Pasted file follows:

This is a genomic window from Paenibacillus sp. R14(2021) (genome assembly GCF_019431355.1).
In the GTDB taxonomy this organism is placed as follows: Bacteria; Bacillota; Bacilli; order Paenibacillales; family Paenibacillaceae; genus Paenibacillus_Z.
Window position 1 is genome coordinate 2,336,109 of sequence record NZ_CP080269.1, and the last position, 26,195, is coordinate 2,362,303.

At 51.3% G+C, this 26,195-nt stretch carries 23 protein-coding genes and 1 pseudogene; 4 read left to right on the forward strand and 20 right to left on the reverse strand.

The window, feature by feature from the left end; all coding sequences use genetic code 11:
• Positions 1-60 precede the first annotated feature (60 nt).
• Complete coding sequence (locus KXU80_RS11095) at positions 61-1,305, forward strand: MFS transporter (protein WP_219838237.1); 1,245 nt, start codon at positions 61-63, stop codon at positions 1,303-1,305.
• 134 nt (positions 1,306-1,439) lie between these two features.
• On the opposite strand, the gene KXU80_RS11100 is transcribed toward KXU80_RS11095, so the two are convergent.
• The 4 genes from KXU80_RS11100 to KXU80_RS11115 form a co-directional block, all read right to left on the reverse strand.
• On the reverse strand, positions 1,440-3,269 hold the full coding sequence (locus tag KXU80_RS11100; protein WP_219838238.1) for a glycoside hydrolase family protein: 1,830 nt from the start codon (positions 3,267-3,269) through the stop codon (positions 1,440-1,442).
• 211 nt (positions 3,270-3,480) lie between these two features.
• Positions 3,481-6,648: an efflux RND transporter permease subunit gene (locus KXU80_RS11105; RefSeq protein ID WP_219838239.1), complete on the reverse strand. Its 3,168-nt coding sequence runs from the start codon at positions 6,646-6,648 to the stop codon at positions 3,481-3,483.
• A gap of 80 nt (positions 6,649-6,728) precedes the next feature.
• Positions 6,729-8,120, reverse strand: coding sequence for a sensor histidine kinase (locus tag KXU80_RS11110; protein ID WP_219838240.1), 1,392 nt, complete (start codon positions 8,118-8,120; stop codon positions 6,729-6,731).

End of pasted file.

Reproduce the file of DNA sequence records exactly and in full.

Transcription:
This is a genomic window from Paenibacillus sp. R14(2021) (genome assembly GCF_019431355.1).
In the GTDB taxonomy this organism is placed as follows: Bacteria; Bacillota; Bacilli; order Paenibacillales; family Paenibacillaceae; genus Paenibacillus_Z.
Window position 1 is genome coordinate 2,336,109 of sequence record NZ_CP080269.1, and the last position, 26,195, is coordinate 2,362,303.

At 51.3% G+C, this 26,195-nt stretch carries 23 protein-coding genes and 1 pseudogene; 4 read left to right on the forward strand and 20 right to left on the reverse strand.

The window, feature by feature from the left end; all coding sequences use genetic code 11:
• Positions 1-60 precede the first annotated feature (60 nt).
• Complete coding sequence (locus KXU80_RS11095) at positions 61-1,305, forward strand: MFS transporter (protein WP_219838237.1); 1,245 nt, start codon at positions 61-63, stop codon at positions 1,303-1,305.
• 134 nt (positions 1,306-1,439) lie between these two features.
• On the opposite strand, the gene KXU80_RS11100 is transcribed toward KXU80_RS11095, so the two are convergent.
• The 4 genes from KXU80_RS11100 to KXU80_RS11115 form a co-directional block, all read right to left on the reverse strand.
• On the reverse strand, positions 1,440-3,269 hold the full coding sequence (locus tag KXU80_RS11100; protein WP_219838238.1) for a glycoside hydrolase family protein: 1,830 nt from the start codon (positions 3,267-3,269) through the stop codon (positions 1,440-1,442).
• 211 nt (positions 3,270-3,480) lie between these two features.
• Positions 3,481-6,648: an efflux RND transporter permease subunit gene (locus KXU80_RS11105; RefSeq protein ID WP_219838239.1), complete on the reverse strand. Its 3,168-nt coding sequence runs from the start codon at positions 6,646-6,648 to the stop codon at positions 3,481-3,483.
• A gap of 80 nt (positions 6,649-6,728) precedes the next feature.
• Positions 6,729-8,120, reverse strand: coding sequence for a sensor histidine kinase (locus tag KXU80_RS11110; protein ID WP_219838240.1), 1,392 nt, complete (start codon positions 8,118-8,120; stop codon positions 6,729-6,731).